"It Smells Cheese" and the Occasional Communication Breakdown

I've said it before and I'll say it again. In fact, I'll even write it down.

Once you date a non-native English speaker, you'll never go back.

The things my husband says are amusing, endearing and sometimes downright hilarious. I just can't get enough. Now, this is not to say that my husband isn't incredibly well-versed in the English language. Quite the contrary, actually. His vocabulary is one I could only dream of having in a second language (or third language in his case), and I often catch myself wondering how he learned some of the words he uses.

That is, until he turns around and exclaims,
"Wow, that shower totally washed out my brain!"
Cue my giggles.
"I mean, that shower completely brainwashed me!"
More giggles and an explanation of what brainwashing really is.

Or that time he asked,
"What are we going to make with this butterscotch?"
as he picked up the butternut squash I bought at the market.

Or every time he walks into the apartment while I'm cooking and exclaims:

He doesn't like cheese.
Yes, he's half French and half Dutch, has easy access to the world's best cheeses, and won't eat them.
Oh well, more for me.

Or, "It smells fajitas!" and I don't know whether to laugh at the omission of the word like or shudder because I'm reminded of that creepy scene in "Silence of the Lambs" when the psychopath threatens to use the hose on his victim unless "it rubs the lotion on its skin."

I could go on for days.

Unfortunately, not all of our little communication breakdowns are endearing or hilarious. There are bigger cultural differences expressed in language that have occasionally left either my husband or me feeling misunderstood or frustrated. The one that shows its ugly head most often is my tendency to express approval and his tendency to provide criticism.

I'm currently reading the book Americanah by Chimamanda Ngozi Adiche, in which one of the main characters moves from Nigeria to the U.S. for school. "When you visit the home of an American with some money, they will offer to show you their house," she is warned. "Please smile and follow the American and see the house and make sure you say you like everything." Sounds pretty accurate, doesn't it? I'm finding more and more that Americans have a special way of sugar-coating and approving of most things. We choose not to point out negative aspects, or worse, admit that we don't like something.

I will always remember the first time the husband came to Minnesota and ate dinner with my family. My mom made chicken and remarked that it was a little dry. "Yeah, it is a bit dry," he agreed. I was shocked. Surprised. Appalled, even. I mean, you don't tell someone that the meal they prepared was lacking, do you? Especially not the first time you're meeting them. Nope, not in the States. But apparently in many other places that is fair game.

Let's say someone presents you with something new. Chances are that this new thing (be it a recipe, a movie suggestion or an activity to try) falls on of the following spectrum, with most things falling in the middle (or being good).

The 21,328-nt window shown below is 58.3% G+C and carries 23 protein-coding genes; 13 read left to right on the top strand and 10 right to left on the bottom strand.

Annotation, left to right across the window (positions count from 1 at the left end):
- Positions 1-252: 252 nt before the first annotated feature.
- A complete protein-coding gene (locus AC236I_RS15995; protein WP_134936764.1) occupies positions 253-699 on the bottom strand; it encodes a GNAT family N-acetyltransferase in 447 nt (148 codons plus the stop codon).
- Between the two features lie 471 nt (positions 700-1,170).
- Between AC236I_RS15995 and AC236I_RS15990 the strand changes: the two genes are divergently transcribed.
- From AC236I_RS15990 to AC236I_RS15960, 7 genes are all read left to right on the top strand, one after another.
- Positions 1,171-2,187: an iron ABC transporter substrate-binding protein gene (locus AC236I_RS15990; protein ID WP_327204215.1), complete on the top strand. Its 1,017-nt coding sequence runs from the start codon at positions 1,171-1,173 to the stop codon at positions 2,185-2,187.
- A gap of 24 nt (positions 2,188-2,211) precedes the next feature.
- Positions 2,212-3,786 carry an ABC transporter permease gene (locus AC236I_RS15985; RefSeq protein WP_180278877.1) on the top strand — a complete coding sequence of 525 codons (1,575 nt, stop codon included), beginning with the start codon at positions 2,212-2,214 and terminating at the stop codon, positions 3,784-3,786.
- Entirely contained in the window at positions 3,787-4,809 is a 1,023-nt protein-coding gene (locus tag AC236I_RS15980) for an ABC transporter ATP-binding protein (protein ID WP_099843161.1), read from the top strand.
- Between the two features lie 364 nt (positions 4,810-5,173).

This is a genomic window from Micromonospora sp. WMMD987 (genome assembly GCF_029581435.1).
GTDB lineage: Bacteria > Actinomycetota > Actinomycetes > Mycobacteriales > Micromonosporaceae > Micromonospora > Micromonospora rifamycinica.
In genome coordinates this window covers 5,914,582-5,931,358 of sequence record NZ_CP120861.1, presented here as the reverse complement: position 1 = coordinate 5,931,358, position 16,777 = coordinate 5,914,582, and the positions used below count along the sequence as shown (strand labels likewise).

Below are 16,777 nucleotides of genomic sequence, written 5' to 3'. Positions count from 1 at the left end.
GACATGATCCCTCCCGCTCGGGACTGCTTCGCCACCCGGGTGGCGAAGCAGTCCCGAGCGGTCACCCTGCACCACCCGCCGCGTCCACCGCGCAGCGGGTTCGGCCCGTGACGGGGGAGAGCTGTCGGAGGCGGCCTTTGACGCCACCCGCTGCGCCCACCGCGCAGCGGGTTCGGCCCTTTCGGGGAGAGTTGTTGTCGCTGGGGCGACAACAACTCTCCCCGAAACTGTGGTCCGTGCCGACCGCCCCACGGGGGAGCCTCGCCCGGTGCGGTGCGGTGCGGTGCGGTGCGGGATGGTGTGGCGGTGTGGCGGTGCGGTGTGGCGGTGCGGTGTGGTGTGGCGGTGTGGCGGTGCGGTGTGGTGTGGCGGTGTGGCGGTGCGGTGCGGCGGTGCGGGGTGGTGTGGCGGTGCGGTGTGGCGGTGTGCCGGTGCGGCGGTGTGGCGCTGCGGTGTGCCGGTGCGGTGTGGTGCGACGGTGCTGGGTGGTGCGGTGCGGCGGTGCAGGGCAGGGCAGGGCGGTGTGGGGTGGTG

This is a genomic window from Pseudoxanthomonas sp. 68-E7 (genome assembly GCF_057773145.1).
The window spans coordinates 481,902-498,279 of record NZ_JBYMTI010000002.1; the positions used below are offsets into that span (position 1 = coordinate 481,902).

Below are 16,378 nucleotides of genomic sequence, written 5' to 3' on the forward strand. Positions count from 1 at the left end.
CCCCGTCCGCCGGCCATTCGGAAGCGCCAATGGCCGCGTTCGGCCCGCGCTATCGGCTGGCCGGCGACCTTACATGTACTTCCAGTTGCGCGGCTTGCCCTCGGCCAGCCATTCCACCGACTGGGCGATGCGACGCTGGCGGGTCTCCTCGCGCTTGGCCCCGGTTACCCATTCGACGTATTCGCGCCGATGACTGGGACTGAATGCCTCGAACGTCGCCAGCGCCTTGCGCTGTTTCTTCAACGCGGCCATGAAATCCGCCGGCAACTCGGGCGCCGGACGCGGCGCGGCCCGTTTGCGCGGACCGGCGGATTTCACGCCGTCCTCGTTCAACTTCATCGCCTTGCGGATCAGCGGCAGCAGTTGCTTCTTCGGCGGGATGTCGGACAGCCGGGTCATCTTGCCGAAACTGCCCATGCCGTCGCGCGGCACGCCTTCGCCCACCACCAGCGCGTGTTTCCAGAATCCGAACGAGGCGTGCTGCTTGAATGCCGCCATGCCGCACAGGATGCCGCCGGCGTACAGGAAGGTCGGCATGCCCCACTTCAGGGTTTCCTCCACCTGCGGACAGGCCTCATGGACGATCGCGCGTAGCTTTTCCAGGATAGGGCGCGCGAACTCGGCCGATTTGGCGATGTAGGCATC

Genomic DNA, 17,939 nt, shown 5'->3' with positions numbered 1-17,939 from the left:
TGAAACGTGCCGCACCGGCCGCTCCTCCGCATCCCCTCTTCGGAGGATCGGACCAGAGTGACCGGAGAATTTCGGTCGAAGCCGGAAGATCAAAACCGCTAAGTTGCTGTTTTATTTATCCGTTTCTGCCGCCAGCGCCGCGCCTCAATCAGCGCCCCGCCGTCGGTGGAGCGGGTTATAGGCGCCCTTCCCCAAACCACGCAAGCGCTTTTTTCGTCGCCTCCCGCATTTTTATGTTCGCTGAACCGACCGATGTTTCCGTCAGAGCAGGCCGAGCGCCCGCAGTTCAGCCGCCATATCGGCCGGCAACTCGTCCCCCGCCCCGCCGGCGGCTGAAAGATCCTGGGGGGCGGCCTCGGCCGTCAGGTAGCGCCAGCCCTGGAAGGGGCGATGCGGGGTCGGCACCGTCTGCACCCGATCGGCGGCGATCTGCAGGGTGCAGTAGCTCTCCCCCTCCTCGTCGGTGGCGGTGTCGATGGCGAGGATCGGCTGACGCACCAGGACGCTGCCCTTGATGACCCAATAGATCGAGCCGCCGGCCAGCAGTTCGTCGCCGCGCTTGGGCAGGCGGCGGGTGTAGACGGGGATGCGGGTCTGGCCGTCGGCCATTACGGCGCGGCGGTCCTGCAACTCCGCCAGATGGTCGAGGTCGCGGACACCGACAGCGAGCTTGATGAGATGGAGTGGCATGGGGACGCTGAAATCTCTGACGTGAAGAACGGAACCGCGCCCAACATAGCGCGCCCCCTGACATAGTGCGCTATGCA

In the States, we have the tendency to completely ignore the left side of the spectrum in our comments. (I'm talking about in-person comments towards people we care about. From what I've seen, our comments in online forums are the exact opposite.) Because I started with the food example earlier, I'm going to keep that going to illustrate what I mean. In America, if our friend or relative treats us to a meal that isn't very good or just ok, we'll probably say, "Mmmm, this is good," so we don't hurt their feelings. If the meal happens to be good or really good, chances are that we'll say something along the lines of, "This is great!" And if something is, indeed, great, we'll promptly exclaim, "Wow! This is awesome!"

My husband, on the other hand, is from a culture that doesn't feel the necessity to inflate reactions to such an extreme. To him, the bad is bad, the ok is ok, and the good is, well, the good isn't even necessarily just good. When I try a new recipe, I can expect to hear a comment along the lines of, "This is good, but could improved by this, that or the other thing." And awesome? Well, that word is reserved for nothing short of a miracle.

You can probably imagine our mutual frustration. My poor man makes a meal and is subsequently showered in nothing but compliments (sounds terrible, doesn't it?). What he really wants and even expects, however, is some honesty and advice about how to improve things for next time. So, I've been doing my best to work on this. I've been trying to be more critical and voice opinions other than just the positive. I mean, they do say that honesty is the best policy, and it definitely makes for more interesting conversation.

I also find myself wishing that I wasn't so used to receiving positive reactions when they're not necessarily deserved. If I had come from a culture where honesty was expressed more frequently, I wouldn't find myself needing to develop a thick skin in order to take constructive criticism, and I might take that extra step to improve things that I view as adequate.

At the same time, however, chances are pretty good that I am already aware that my cheesecake crust is a bit soggy or that the soup could use more salt ... so I wouldn't mind being spared the critique and just receiving a enthusiastic compliment instead.


  1. Very interesting blog, Brittany. I am enjoying your writing very much !
    Cathy Anderson

    1. Thank you for reading, Cathy! I'm glad you like it.